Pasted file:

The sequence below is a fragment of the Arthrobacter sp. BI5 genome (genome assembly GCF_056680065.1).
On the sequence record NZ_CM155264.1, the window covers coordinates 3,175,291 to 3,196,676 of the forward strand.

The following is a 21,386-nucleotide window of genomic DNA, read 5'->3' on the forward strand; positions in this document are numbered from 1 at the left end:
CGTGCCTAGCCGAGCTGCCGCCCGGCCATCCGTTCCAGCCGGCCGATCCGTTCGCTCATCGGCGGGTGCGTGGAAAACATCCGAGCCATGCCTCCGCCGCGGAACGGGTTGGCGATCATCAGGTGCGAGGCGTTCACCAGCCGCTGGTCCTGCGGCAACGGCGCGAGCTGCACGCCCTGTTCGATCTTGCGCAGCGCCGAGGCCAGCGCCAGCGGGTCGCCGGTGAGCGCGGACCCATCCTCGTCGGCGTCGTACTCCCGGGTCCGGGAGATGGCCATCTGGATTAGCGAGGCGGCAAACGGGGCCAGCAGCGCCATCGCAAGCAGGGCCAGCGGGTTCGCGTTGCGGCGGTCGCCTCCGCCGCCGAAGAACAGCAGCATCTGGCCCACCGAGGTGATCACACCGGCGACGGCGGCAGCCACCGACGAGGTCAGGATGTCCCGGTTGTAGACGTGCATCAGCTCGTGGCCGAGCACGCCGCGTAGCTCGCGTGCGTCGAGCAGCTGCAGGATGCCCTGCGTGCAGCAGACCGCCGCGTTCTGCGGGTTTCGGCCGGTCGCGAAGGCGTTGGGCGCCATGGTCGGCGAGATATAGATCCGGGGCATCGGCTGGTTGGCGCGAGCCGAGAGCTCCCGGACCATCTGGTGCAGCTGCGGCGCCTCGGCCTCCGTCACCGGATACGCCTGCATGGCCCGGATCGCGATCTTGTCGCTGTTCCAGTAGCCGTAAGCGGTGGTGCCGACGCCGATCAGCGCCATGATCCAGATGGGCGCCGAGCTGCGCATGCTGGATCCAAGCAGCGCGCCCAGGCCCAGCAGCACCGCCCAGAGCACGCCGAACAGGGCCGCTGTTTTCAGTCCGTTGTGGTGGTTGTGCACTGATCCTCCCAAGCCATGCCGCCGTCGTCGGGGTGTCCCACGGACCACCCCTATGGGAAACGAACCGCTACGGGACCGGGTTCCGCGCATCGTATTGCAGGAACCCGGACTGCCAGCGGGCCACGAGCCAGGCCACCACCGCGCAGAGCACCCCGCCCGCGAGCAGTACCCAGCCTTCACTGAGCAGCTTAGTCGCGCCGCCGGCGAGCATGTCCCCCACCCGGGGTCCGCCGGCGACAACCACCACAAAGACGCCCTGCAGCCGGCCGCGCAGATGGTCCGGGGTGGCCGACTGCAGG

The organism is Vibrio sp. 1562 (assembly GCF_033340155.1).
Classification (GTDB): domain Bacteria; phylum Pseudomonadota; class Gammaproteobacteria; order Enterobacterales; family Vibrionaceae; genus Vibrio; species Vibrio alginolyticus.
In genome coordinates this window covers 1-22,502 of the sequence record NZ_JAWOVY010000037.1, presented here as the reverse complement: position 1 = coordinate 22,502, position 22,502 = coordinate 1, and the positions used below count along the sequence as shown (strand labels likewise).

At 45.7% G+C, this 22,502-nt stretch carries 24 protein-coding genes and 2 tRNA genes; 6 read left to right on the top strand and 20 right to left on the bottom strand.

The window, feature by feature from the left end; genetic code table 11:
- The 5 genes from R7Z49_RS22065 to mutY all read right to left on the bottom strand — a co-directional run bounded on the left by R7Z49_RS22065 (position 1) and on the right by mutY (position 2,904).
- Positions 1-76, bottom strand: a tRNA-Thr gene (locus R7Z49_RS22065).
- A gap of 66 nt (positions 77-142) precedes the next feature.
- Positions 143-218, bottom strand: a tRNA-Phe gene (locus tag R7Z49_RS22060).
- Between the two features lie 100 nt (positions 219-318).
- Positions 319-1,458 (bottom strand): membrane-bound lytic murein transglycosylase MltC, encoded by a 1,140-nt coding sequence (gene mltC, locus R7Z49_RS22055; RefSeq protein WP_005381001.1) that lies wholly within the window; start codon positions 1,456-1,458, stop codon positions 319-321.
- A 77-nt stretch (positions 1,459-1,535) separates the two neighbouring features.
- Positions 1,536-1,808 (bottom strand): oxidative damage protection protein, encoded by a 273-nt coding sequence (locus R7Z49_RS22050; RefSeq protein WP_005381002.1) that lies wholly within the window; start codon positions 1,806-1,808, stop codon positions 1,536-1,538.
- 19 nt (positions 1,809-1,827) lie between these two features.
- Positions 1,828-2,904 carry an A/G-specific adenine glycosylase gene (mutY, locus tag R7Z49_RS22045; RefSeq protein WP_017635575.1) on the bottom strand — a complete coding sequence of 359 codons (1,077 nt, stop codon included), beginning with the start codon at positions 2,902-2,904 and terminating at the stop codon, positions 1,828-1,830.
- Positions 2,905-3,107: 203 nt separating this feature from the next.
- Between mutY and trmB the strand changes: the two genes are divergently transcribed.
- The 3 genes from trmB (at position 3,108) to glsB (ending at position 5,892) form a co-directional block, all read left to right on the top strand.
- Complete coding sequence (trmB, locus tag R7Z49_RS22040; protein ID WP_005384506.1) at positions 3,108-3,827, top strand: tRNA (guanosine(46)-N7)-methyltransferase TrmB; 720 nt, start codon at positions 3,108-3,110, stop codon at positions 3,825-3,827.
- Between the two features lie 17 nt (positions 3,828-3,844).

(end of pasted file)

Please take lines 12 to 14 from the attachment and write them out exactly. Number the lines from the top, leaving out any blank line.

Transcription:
- A gap of 66 nt (positions 77-142) precedes the next feature.
- Positions 143-218, bottom strand: a tRNA-Phe gene (locus tag R7Z49_RS22060).
- Between the two features lie 100 nt (positions 219-318).